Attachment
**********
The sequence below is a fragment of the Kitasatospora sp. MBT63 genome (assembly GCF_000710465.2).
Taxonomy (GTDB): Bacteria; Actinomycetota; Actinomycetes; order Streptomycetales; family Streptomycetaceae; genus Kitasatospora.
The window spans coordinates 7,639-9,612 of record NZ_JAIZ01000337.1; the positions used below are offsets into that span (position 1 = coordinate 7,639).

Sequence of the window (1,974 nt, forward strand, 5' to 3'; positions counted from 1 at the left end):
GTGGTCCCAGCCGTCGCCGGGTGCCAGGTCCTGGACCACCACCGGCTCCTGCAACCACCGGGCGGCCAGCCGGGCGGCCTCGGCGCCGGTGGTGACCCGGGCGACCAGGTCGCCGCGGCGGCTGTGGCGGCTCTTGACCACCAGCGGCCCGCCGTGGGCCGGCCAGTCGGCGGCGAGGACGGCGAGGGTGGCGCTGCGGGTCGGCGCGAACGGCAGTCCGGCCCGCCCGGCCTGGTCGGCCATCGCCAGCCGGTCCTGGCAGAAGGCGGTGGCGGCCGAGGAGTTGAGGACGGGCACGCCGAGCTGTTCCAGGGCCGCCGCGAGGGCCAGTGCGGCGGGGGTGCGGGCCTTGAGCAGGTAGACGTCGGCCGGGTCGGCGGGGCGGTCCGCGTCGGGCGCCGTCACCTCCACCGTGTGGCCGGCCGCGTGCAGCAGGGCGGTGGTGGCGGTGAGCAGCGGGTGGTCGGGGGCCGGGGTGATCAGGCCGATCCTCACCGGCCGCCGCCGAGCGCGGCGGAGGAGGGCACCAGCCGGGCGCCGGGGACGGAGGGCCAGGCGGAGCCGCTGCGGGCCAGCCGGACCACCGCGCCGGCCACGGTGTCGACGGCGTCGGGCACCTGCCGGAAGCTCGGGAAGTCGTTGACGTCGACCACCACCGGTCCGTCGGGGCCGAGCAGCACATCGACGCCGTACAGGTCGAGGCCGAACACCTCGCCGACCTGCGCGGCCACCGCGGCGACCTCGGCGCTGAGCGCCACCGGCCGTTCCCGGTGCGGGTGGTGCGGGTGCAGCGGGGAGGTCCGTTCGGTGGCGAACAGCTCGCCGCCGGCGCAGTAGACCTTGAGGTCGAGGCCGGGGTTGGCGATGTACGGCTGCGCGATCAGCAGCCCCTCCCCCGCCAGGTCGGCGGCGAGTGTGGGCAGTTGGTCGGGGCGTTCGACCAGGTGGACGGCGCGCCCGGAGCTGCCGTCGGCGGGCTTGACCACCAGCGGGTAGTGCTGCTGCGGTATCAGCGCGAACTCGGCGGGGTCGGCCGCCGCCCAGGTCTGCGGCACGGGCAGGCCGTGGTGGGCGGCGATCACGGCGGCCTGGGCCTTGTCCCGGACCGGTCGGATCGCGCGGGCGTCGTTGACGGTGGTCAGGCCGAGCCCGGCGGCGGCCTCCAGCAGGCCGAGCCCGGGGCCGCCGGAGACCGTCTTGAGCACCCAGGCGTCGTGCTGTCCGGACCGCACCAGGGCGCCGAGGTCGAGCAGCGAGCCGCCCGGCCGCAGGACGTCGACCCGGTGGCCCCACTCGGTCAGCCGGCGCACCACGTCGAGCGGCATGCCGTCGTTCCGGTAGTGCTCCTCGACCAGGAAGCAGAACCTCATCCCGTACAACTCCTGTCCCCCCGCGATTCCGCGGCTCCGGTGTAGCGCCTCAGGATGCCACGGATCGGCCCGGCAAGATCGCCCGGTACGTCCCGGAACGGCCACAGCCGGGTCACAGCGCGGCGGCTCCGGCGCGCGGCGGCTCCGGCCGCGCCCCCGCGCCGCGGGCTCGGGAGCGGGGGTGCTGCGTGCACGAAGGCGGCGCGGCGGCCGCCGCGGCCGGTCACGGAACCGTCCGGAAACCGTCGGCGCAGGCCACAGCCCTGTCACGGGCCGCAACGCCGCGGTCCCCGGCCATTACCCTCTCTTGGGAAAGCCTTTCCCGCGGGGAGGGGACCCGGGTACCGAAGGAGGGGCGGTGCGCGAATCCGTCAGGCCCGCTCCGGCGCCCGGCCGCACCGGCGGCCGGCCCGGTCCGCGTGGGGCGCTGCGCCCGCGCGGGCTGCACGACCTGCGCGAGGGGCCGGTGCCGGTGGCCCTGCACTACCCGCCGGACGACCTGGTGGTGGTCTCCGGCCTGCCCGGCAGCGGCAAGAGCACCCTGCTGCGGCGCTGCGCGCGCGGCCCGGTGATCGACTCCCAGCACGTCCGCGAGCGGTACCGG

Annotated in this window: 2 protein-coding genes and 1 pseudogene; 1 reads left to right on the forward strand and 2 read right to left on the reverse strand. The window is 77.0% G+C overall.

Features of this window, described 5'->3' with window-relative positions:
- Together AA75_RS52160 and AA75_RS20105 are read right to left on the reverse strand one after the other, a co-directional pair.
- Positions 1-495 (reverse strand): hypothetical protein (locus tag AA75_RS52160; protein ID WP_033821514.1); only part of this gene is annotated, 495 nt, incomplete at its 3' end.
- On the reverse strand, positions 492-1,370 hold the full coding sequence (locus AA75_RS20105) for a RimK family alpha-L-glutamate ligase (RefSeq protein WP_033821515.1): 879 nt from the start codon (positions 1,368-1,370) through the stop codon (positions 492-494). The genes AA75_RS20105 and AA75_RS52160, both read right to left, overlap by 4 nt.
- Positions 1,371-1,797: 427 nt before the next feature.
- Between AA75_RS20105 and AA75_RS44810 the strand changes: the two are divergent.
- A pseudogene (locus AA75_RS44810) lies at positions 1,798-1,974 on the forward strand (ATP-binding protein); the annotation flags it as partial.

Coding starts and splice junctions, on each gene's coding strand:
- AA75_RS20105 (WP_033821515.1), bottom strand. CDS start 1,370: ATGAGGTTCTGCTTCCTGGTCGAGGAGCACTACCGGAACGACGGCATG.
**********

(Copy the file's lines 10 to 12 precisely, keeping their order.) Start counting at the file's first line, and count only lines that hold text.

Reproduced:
- On the reverse strand, positions 492-1,370 hold the full coding sequence (locus AA75_RS20105) for a RimK family alpha-L-glutamate ligase (RefSeq protein WP_033821515.1): 879 nt from the start codon (positions 1,368-1,370) through the stop codon (positions 492-494). The genes AA75_RS20105 and AA75_RS52160, both read right to left, overlap by 4 nt.
- Positions 1,371-1,797: 427 nt before the next feature.
- Between AA75_RS20105 and AA75_RS44810 the strand changes: the two are divergent.